A super enjoyable climb of Forbidden Peak's North Ridge. El Dorado is in the distance. On the way up, the snow finger was 12" wide and completely undercut, but passable. We simul-climbed the entire ridge in short order, up and down. The rappel went smoothly. Keith Spencer photo.

Nearing Whistler Peak's summit. Keith Spencer photo.

I recall coming up onto the slanting block high on Cutthroat Peak's South Buttress to find Keith looking haggard and chewed up. It had taken him forever to lead this final low-5th class pitch and I was starting to get angry at the belay station. No communicating given the wind that day. I kept watching the rope sitting there lifeless, thinking, "You can solo this entire route. What is he doing up there? Whatever the excuse, it better be a good one".

After joining him on the summit block, Keith told me he took "the back way to the top". Having climbed this route four times previously, I knew there was no "back way". There's only air and rotten, vertical rock. So when he pointed out the horror show he'd just lead, I was dumbfounded. I flat out couldn't believe the line the rope was slithering up. "Uh, not the route, Keith." But there he was, all smiles, a little less skin, but on top nevertheless, faithfully taking up slack.

At the end of that week, we took a rest day back at in Omak. It was 90 degrees and 15% humidity. We made a pitcher of margaritas and lobbed water balloons from a surgical tubing funnel gun at FedEx delivery trucks as they exited the warehouse next door. We went though an entire bag of balloons over the course of about 8 hours. That's 250 balloons and a lot of drivers muttering to themselves, "What the hell?"

Keith had some monster feet. I recall many, many days sitting on my Laramie front porch drinking PBR ($4.88 for a case!) and watching The Spence circle past my house sporting those oh-so-fabulous '80s-style New Balances (the gray and white ones, size 14). He'd bound along, making his usual, lonesome loop around Laramie. He'd guilt trip me with that Forest Gump wave and cruise on by, only to be seen again in 27-31 minutes, depending on traffic. I was an avid runner then, too. I never saw Keith on my runs.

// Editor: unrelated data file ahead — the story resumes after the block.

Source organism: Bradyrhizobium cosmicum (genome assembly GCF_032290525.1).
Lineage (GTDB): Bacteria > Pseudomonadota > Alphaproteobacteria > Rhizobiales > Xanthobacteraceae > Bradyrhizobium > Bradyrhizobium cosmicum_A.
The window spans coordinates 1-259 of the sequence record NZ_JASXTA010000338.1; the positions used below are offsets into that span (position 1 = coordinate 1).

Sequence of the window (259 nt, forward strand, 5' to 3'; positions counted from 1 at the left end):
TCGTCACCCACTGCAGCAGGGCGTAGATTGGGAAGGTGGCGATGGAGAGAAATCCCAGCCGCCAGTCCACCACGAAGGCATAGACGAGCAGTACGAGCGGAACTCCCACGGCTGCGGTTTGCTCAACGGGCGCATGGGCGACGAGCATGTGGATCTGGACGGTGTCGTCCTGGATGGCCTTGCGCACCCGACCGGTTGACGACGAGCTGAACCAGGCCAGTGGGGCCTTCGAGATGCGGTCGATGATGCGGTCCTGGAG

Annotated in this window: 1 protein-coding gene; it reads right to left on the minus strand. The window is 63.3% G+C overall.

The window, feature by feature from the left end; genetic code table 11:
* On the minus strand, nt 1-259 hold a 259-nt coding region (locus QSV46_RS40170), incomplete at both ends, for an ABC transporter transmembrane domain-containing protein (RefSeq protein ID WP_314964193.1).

Always a beer for the summit. Keith at the top, somewhere near Washington Pass.

Keith in flannel high in the North Cascades.

Keith and I did several winter ski climbs together in central Colorado. After a night in a snow cave we made the summit of this peak near Leadville (I forget the name). I had a rapidly-developing case of strep on this trip and missed all my finals the following week. The summit was awesome. And the C+ I received in 'Geochemistry of Natural Waters' was both my worst grade in grad school and the only one the Exxon recruiters brought up in the interview. They hired me the following year.

Keith was the last person able to drive a Toyota pickup 120,000 miles up and down countless mountain passes yet maintain >50% of the original brake pads. In life as on the road, he was Dr. Downshift.

He's the only guy I've known to routinely build igloos in his yard. He'd send me postcards from far off corners of nowhere year after year. He ran marathons. He was a military-trained sniper. This is a guy who, at 45 years old, managed to avoid the trappings of a real job, but lived a great life all the while. Always up for a long drive and a cold bivy, good chocolate and dark beer, the perfect snow cave and the hermit lifestyle. He called me Sven.